|English House (Left) vs. French House (Right)|
|A vaulted cellar|
WHAT FRENCH HOUSES LOOK LIKE: They have slanted tin roofs, and use rock from the St. Lawrence River, some of which were porous so the outside was coated with stucco or tin sometimes to keep the rain and snow out. Walls of houses were also shared with other houses, and french houses were built to open onto sidewalks.
WHAT BRITISH HOUSES LOOK LIKE - They have flat roofs and they're built from rectangular bricks, so they're more linear. Flat roofs were more likely to cave in from heavy snowfall than the french pitched roofs.
"WE BUILT THIS CITY" - HOW IT ALL CAME TOGETHER - After 1664, workers were trained in the classical tradition (but had little experience) and were likely familiar with a treatise on stonecutting, carpentering or woodworking. Stonemasons supervised construction, passing on their instructions to carpenters, woodworkers and roofers. Apprentice masons, masons, master masons and stonecutters, became by default the first "architects" in New France. (source: ww.thecanadianencyclopedia.ca)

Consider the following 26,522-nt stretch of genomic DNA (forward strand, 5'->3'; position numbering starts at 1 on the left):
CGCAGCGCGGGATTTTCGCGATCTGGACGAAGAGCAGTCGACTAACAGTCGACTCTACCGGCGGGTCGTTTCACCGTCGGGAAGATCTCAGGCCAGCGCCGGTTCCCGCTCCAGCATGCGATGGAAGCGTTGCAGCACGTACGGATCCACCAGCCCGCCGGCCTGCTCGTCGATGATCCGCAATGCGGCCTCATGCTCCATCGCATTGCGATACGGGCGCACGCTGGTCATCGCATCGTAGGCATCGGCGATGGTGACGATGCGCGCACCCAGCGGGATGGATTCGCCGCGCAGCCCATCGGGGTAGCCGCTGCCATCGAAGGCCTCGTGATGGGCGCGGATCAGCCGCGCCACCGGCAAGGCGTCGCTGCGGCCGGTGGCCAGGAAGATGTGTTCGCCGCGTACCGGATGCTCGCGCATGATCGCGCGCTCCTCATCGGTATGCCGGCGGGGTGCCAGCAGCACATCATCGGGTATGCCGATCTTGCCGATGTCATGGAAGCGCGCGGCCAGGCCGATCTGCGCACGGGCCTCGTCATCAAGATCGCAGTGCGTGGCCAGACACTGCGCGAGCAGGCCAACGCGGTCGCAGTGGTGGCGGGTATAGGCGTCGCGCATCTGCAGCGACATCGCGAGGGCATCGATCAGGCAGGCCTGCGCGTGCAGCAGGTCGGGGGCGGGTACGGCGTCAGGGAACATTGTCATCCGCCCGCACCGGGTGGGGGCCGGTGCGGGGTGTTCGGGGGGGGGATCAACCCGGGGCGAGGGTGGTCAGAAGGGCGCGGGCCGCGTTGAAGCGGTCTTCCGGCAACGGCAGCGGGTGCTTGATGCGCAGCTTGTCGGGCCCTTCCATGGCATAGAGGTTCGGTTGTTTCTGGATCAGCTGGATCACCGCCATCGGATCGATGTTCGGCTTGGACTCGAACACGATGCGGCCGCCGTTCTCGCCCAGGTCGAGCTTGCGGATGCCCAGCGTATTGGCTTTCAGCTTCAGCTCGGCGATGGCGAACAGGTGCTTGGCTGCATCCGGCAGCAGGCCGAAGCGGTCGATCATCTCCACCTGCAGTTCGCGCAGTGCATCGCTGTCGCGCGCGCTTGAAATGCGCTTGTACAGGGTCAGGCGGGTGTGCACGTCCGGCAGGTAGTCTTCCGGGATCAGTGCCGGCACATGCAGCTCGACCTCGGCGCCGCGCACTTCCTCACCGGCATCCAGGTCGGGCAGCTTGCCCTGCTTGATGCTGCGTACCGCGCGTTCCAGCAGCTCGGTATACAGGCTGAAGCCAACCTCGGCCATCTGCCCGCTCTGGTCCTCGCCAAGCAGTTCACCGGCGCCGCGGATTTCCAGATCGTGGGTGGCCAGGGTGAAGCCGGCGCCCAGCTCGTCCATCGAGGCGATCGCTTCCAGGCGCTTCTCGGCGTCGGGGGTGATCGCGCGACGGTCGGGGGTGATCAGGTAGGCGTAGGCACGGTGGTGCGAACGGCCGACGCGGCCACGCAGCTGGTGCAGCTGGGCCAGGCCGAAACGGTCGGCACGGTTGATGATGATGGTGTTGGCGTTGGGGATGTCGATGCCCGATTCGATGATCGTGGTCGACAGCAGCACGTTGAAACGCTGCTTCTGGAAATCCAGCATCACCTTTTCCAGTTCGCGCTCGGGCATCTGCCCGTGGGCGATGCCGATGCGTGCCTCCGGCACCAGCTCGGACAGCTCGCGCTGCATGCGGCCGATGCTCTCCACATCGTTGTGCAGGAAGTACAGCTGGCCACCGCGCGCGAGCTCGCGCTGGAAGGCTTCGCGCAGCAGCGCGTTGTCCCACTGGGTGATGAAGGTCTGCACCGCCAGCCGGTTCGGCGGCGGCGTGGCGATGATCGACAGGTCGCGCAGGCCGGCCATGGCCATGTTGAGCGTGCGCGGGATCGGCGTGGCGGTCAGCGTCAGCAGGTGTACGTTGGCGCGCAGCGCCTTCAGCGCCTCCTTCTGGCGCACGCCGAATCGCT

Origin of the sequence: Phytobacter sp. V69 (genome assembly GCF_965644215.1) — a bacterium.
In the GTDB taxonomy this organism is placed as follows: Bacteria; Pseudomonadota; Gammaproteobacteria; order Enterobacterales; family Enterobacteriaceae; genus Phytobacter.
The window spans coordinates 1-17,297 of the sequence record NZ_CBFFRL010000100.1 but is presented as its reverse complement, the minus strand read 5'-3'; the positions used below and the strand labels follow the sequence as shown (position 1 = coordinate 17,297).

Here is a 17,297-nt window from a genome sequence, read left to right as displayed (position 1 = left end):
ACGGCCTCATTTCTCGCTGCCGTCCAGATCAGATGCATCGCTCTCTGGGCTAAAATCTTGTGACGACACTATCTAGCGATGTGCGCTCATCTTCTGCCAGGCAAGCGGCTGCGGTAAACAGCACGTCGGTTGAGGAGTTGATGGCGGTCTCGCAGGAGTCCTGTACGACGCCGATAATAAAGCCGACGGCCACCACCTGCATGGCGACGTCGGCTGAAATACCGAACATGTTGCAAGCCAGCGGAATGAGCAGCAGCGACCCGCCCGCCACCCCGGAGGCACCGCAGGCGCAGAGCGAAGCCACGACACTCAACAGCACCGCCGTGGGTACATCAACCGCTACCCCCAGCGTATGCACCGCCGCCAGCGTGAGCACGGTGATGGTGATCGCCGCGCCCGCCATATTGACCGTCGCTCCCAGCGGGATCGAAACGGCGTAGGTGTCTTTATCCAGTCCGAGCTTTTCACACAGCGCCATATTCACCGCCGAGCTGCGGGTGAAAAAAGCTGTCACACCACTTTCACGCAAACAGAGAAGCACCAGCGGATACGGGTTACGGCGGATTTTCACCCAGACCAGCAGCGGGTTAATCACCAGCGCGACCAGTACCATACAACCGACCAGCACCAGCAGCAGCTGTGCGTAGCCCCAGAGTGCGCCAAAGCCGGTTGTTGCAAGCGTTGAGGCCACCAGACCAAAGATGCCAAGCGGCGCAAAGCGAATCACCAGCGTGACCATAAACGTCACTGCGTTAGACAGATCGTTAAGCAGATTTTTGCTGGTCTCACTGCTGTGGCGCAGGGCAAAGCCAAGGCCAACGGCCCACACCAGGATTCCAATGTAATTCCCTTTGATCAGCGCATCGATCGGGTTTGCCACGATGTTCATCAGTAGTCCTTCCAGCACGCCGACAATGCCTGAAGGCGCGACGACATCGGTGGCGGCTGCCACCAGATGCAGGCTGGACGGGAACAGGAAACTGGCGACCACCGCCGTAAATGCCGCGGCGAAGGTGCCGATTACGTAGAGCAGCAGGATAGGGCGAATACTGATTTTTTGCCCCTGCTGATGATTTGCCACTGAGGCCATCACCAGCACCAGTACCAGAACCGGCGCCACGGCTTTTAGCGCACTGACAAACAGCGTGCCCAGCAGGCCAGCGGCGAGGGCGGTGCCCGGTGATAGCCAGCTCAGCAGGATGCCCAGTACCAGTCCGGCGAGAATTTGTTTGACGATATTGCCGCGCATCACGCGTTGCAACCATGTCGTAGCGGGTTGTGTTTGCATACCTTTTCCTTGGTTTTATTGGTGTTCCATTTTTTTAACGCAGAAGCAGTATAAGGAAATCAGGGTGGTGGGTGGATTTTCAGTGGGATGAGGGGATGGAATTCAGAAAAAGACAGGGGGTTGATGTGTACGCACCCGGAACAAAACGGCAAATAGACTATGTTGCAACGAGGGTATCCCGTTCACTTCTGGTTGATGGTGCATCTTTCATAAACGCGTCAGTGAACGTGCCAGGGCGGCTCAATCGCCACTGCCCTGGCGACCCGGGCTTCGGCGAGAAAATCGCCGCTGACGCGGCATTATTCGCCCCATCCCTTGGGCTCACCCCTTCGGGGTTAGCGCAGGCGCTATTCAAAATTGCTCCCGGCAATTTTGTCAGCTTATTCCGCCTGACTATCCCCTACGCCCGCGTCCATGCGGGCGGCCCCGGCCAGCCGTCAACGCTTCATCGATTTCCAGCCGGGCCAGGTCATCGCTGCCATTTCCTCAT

|A vaulted cellar in an art gallery|
A GREAT CITY FIRE CHANGED THINGS - After major fires in Québec City (1682) and Montréal (1721) the use of wainscotting and other flammable wooden embellishments were prohibited.
BUILDING GUIDELINES IN 1727
In 1727 Old Quebec City dwellings had to be of stone, erected on vaulted cellars; fireplaces and chimneys were to be set in outside walls; chimney stacks had to be installed in a single, solid wall of masonry, to facilitate access; gabled walls and right-angled interior walls had to emerge on the roof, to serve as firebreaks; garreted roofs with occupied wooden stories were banned, to be replaced by unoccupied attics sloping on both sides; the heavy "great roof beams" gave way to lighter beams or trusses that could be dismantled quickly. All woodwork — casings, porches, stairway turrets — was forbidden on outside walls. (Courtesy of thecanadianencyclopedia.ca).
FUN FACT - 2 DIFFERENT BRICK COLORS - Orange bricks were imported from Scotland and Yellow bricks were imported from Ireland. Both were seen in houses throughout the city.
NEXT: The Kent House, THEN: Ursline Nuns and their Tiny House